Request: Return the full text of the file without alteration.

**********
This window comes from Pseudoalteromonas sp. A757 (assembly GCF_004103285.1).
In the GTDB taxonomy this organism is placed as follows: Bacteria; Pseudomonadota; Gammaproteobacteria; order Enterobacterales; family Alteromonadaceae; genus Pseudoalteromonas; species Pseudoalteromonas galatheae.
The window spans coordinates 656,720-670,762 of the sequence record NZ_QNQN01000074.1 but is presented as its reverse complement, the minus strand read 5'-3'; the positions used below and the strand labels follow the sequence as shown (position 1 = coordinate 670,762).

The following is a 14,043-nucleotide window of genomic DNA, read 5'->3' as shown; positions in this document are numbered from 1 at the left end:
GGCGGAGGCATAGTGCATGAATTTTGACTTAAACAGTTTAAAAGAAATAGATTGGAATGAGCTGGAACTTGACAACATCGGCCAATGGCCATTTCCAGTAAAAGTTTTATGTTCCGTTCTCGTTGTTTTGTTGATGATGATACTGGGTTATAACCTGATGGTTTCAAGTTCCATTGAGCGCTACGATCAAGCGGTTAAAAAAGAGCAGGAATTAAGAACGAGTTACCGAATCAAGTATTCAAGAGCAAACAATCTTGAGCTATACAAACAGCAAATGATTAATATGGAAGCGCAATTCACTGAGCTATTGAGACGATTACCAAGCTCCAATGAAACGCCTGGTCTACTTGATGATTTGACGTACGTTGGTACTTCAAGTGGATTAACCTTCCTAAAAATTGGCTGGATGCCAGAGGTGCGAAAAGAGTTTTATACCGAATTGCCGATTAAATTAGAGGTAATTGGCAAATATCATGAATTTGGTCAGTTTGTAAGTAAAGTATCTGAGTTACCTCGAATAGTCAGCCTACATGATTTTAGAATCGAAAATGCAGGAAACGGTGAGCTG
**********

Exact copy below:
This window comes from Pseudoalteromonas sp. A757 (assembly GCF_004103285.1).
In the GTDB taxonomy this organism is placed as follows: Bacteria; Pseudomonadota; Gammaproteobacteria; order Enterobacterales; family Alteromonadaceae; genus Pseudoalteromonas; species Pseudoalteromonas galatheae.
The window spans coordinates 656,720-670,762 of the sequence record NZ_QNQN01000074.1 but is presented as its reverse complement, the minus strand read 5'-3'; the positions used below and the strand labels follow the sequence as shown (position 1 = coordinate 670,762).

The following is a 14,043-nucleotide window of genomic DNA, read 5'->3' as shown; positions in this document are numbered from 1 at the left end:
GGCGGAGGCATAGTGCATGAATTTTGACTTAAACAGTTTAAAAGAAATAGATTGGAATGAGCTGGAACTTGACAACATCGGCCAATGGCCATTTCCAGTAAAAGTTTTATGTTCCGTTCTCGTTGTTTTGTTGATGATGATACTGGGTTATAACCTGATGGTTTCAAGTTCCATTGAGCGCTACGATCAAGCGGTTAAAAAAGAGCAGGAATTAAGAACGAGTTACCGAATCAAGTATTCAAGAGCAAACAATCTTGAGCTATACAAACAGCAAATGATTAATATGGAAGCGCAATTCACTGAGCTATTGAGACGATTACCAAGCTCCAATGAAACGCCTGGTCTACTTGATGATTTGACGTACGTTGGTACTTCAAGTGGATTAACCTTCCTAAAAATTGGCTGGATGCCAGAGGTGCGAAAAGAGTTTTATACCGAATTGCCGATTAAATTAGAGGTAATTGGCAAATATCATGAATTTGGTCAGTTTGTAAGTAAAGTATCTGAGTTACCTCGAATAGTCAGCCTACATGATTTTAGAATCGAAAATGCAGGAAACGGTGAGCTG